Skip to content

Little Frog in High Def

Adventures in Editing
Little Frog In High Def


Archive for August, 2010

Working with Tapeless Formats in Final Cut Pro 7 via Log and Transfer.

This covers P2 (AVCIntra and DVCPRO HD), XDCAM EX, AVCHD, Canon DSLR (5D, 7D and T2i)…and one possible RED workflow. The basic workflow on getting footage off the cards and into FCP for editing.

Conforming 60p Footage to Smooth Slow Motion using Cinema Tools.

This is a quick tutorial that addresses the question “How do I get this great 60fps footage I shot into slow motion 23.98 or 29.97?”

Yeah…I’ve been busy with Tutorials.  This is what happens when I don’t have a steady job…

CalDigit VR Mini

My buddy Jared over at CalDigit sent me a drive and asked me to give it a test run. This drive was the CalDigit VR Mini. I own the big boy, the Caldigit VR, and I used it on a recent project that required me to travel (see my JFK post for the details on that). The drive was big and bulky…not fun to travel with, but had the speed, and the connection types I needed. Jared said “Why not test out the smaller model, and see if it would help you when you need to travel.” (I’m paraphrasing) Sure, why not, I’m always up to testing things (note how many drives I have tested lately). The VR Mini sports a quad connection interface: USB, FW400, FW800 and eSATA.

The drive I received was the 1TB model. I loaded the drive with footage from a promo project I was hired to do. Shot on XDCAM EX, converted to ProRes 422, 1080p24. The footage took up 644GB of the 1TB. The drive was set up as RAID-0, for speed. (The unit was very quiet. No fan, but rather heat dissipation via the case…one big heat sink.)

When I connected it via FW800, I got these numbers:

59 Write, and 82 Read. Pretty much what I expected. Firewire 800 has a 85MB/s limit (800Mbps…give or take), even with RAID-0. Just for comparison I wanted to see what a SINGLE drive, FW800 drive would do. So I grabbed my G-Drive Mini…single drive in an enclosure…and connected that via FW800. I ran the test and i got 52 Write, and 58 Read. So there is a difference between a two drive enclosure and a single drive one. Two drives are faster.

So I spent two weeks editing the promos. Not one dropped frame. Straight cuts, a couple of layered shots (to cover up a grips ugly head), a couple filters I got two layers of ProRes 422 to work just fine. It performed admirably. But hey, lets see how fast this can go. If I need to capture ProRes 422, I want more speed, so I can hit that comfort zone.

So I attached the unit to my computer via eSATA (via the CalDigit Express34 eSATA card). With the VR Mini, you first connect the eSATA cable, THEN you connect the FW800 cable. What this does is tell the drive that the data will go out via eSATA, but power will come from the FW800 cable. This keeps the drive bus powered, but gives you the speed of eSATA. Let’s see what I got for numbers:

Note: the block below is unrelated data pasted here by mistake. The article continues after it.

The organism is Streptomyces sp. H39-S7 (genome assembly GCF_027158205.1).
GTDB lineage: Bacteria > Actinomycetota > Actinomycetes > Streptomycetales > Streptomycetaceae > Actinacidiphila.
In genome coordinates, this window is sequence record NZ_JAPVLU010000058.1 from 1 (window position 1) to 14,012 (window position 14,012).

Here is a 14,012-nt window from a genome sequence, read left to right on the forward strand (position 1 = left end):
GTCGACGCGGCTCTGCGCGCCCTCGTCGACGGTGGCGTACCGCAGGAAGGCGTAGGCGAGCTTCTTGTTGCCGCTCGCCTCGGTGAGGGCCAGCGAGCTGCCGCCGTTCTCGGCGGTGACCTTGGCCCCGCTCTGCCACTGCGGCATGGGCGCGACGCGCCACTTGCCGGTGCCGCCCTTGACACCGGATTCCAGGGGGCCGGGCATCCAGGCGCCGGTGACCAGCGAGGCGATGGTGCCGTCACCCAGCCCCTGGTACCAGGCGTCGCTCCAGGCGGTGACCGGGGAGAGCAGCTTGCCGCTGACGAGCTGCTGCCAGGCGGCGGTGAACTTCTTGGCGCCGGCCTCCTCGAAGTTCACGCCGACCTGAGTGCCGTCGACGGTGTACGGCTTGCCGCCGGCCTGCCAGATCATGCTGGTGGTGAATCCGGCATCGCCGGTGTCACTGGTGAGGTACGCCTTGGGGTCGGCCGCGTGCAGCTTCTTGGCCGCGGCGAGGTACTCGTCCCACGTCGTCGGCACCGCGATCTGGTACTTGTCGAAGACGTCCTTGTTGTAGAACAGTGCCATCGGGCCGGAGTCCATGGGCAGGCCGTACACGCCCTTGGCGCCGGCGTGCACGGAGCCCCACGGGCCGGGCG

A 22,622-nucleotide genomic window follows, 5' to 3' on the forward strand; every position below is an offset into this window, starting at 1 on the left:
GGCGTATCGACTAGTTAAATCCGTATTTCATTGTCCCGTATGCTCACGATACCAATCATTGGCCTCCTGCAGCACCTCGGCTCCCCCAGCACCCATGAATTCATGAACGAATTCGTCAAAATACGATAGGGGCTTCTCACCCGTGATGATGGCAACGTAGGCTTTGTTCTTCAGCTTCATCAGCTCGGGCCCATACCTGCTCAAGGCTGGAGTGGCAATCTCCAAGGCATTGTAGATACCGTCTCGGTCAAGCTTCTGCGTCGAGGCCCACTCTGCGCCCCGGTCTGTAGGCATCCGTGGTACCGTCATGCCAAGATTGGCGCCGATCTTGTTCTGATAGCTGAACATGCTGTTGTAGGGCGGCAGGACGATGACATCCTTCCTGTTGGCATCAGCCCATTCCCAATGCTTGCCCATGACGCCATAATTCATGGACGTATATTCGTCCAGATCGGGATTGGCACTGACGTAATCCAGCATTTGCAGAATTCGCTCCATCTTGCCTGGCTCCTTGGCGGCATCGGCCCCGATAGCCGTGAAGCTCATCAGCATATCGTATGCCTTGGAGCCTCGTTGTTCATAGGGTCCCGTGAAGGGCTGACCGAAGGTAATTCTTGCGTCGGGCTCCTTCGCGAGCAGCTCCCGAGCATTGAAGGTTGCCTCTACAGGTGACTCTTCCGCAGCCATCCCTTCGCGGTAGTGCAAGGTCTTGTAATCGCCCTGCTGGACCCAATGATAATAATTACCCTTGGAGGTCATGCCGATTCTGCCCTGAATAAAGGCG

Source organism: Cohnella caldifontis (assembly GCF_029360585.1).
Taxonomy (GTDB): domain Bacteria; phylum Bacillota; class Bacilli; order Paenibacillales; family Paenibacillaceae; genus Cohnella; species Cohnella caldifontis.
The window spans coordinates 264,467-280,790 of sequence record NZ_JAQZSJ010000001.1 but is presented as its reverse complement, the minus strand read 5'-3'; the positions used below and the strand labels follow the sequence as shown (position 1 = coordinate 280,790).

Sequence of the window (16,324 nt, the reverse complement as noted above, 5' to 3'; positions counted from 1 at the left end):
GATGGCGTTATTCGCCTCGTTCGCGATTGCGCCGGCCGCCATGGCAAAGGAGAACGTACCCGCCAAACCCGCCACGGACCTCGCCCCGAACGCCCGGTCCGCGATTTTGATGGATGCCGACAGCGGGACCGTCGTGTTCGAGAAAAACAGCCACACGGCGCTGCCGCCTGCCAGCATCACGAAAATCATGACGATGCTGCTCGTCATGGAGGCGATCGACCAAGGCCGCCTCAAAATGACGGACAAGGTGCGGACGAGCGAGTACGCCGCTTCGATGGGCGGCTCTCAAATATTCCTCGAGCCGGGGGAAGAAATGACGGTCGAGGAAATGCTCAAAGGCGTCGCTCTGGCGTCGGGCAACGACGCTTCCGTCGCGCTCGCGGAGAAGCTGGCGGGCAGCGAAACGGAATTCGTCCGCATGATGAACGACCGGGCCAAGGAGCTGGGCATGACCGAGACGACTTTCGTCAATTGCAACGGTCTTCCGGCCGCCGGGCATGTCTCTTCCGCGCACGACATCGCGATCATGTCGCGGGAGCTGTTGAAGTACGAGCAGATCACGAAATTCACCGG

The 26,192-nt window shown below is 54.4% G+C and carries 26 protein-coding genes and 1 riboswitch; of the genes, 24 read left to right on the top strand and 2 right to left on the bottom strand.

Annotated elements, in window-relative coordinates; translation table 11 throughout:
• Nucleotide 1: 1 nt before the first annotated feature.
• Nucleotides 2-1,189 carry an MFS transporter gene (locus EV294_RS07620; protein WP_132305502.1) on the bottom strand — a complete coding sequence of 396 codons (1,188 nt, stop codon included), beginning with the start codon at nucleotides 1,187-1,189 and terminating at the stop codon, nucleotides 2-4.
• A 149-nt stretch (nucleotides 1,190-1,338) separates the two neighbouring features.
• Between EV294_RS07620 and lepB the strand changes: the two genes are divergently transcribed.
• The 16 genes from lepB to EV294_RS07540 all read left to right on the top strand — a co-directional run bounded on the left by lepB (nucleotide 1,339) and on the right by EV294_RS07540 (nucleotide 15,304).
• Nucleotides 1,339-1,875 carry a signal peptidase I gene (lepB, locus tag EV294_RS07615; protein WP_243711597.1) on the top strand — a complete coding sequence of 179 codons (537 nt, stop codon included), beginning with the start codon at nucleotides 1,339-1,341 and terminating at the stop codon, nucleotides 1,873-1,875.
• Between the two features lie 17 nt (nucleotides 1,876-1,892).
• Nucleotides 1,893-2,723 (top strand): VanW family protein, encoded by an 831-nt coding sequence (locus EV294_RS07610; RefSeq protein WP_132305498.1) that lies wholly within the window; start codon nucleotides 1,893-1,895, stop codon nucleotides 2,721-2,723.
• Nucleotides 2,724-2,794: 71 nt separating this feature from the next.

156MB/s Write, 158MB/s Read. NOW we’re talking. TWICE as fast. VERY nice indeed. Good for 3-4 streams of ProRes 422. And for ease of mind when capturing ProRes…even on my laptop. And CalDigit informs me that their 2TB unit can get up to 180MB/s. If someone gets that model, can they run the AJA test and confirm? That’s a lotta speed for a couple small 2.5″ drives.

Alrighty then…let’s switch things to RAID-1 and see what we get for performance. Doing this is relatively easy.

The VR mini has this digital readout on the front that has menus…navigate through the menus to set up a Raid configuration of your choice. What I liked about it was that it warned you like 3 times that “what you are doing will erase the drive…are you SURE?”

I copied some footage back to the drive (from a backup), until I had the unit filled to around the 60% mark again.

61MB/s Write, 78MB/s Read. Yup…still very similar to what I got with it configured Raid-0…hitting that 800Mbps limit.

Just for yucks I thought I’d try the RAID-1 setting with eSATA. How fast is RAID-1 without the 800Mbps limit?

78MB/s Write, 79MB/s Read. About the same I got with FW800 RAID-1. No advantage there…so with RAID-1 might as well just stick with FW800. Less cables anyway.

The VR Mini is slightly more expensive than other similar drive units. But, there are many features that this unit offers that make that price worth it.

– The front LCD. With this you can monitor the temperature, RAID configuration, version numbers, and RAID degradation (if any were to occur). You can also use it to change the RAID configuration, like I mentioned earlier.

– The VR Mini ships with monitoring software. In case you like to monitor things like the heat and other information, you can do it within software. An IT persons dream. I hear there’s a lot you can do with this software, but I’m not that much of a tech head to use it myself. Nice option to have though.

– The drives inside are accessible via a removable rear panel, and the drives can be removed. This serves many purposes. If a drive were to fail, you can take out only the failed drive, and replace it. Instead of shipping off the whole unit to be serviced. This is also very useful if you use the drive to offload tapeless media onto. Set the unit up as RAID-1, and offload the dailies, you have the footage on both drives. You can then take one drive out and ship that back to the office, keeping one on set. That leads us to…